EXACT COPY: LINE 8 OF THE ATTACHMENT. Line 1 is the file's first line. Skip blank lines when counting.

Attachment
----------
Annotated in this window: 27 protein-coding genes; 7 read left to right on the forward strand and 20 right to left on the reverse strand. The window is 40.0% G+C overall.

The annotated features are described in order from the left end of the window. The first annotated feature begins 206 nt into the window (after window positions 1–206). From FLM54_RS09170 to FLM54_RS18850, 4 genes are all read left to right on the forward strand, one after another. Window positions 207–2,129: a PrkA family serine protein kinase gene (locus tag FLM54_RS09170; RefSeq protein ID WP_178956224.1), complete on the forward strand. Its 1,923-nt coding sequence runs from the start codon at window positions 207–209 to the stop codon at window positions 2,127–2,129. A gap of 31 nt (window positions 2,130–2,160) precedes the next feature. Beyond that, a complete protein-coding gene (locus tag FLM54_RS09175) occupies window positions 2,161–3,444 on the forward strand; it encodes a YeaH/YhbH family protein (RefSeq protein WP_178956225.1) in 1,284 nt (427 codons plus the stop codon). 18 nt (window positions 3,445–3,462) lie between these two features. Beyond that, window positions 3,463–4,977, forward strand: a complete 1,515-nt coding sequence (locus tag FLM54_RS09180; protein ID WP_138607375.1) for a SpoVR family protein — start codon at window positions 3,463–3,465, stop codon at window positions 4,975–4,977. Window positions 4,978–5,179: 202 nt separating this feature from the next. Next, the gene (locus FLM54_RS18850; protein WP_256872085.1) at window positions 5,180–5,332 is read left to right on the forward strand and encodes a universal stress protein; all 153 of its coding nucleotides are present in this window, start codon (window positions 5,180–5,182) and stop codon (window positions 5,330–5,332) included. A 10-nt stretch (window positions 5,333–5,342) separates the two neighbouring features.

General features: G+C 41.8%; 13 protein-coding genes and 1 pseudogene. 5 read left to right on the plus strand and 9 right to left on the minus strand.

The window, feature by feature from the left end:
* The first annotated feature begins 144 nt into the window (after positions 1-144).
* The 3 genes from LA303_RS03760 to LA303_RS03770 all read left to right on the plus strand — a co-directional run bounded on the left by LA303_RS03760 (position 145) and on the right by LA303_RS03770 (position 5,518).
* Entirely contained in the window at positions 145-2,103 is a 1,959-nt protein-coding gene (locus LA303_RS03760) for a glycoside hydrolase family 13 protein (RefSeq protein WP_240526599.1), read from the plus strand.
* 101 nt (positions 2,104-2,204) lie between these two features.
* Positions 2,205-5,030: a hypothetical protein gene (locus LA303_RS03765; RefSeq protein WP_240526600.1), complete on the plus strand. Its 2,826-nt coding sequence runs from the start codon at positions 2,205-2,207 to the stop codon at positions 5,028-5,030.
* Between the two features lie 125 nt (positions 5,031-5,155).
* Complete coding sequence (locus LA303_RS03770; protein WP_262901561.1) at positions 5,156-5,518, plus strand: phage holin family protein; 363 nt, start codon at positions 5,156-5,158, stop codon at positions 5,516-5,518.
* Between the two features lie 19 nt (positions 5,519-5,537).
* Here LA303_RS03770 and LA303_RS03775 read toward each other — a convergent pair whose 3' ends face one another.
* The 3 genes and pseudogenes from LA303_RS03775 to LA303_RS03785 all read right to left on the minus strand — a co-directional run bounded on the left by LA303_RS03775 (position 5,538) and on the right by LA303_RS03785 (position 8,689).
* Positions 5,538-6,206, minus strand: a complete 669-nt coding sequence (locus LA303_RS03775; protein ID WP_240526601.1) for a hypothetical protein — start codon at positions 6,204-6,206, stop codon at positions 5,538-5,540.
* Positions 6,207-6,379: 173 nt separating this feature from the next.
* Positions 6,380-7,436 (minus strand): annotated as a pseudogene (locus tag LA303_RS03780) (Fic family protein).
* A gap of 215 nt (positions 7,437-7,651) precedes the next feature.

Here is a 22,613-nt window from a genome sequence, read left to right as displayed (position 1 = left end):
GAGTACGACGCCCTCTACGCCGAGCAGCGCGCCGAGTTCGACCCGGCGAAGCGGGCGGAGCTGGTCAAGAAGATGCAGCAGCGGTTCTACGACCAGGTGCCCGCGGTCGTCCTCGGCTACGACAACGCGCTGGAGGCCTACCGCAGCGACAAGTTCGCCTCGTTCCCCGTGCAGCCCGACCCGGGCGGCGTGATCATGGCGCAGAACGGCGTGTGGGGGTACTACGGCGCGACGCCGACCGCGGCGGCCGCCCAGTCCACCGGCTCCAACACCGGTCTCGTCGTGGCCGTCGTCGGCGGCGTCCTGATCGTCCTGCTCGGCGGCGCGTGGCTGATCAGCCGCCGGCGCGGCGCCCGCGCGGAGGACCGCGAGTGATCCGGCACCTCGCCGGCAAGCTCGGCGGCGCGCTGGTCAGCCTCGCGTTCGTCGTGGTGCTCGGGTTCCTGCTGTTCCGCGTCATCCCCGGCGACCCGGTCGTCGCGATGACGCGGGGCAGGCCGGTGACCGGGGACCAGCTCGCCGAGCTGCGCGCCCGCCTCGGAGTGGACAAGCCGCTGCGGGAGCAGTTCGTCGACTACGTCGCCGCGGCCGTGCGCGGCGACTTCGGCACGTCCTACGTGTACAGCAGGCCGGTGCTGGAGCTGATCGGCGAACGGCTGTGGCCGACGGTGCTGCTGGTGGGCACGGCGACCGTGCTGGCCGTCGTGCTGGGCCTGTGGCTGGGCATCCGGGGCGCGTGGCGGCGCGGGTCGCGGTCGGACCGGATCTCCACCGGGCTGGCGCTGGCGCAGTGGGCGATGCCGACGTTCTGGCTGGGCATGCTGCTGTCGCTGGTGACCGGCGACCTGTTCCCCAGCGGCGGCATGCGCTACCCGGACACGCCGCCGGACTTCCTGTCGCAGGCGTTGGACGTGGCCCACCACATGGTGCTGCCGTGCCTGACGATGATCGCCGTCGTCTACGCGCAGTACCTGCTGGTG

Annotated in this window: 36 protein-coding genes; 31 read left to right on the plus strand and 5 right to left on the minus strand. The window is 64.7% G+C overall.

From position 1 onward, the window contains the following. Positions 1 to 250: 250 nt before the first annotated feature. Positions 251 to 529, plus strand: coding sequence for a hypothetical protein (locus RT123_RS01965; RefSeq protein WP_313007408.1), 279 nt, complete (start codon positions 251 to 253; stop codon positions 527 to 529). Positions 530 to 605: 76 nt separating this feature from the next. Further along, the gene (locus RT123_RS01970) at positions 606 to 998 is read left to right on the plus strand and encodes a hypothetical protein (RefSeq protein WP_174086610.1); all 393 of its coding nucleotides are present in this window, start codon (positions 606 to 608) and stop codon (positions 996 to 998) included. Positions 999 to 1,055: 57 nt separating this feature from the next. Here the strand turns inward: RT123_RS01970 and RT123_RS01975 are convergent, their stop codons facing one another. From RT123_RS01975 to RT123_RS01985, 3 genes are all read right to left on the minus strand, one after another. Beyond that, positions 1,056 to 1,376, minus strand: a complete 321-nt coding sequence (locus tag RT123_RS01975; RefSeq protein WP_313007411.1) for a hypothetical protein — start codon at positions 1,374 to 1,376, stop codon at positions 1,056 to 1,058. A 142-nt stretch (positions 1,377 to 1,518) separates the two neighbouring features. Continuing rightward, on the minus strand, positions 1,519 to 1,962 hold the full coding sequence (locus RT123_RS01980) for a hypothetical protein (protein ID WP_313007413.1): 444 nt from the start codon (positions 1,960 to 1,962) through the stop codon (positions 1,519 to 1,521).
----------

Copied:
* 101 nt (positions 2,104-2,204) lie between these two features.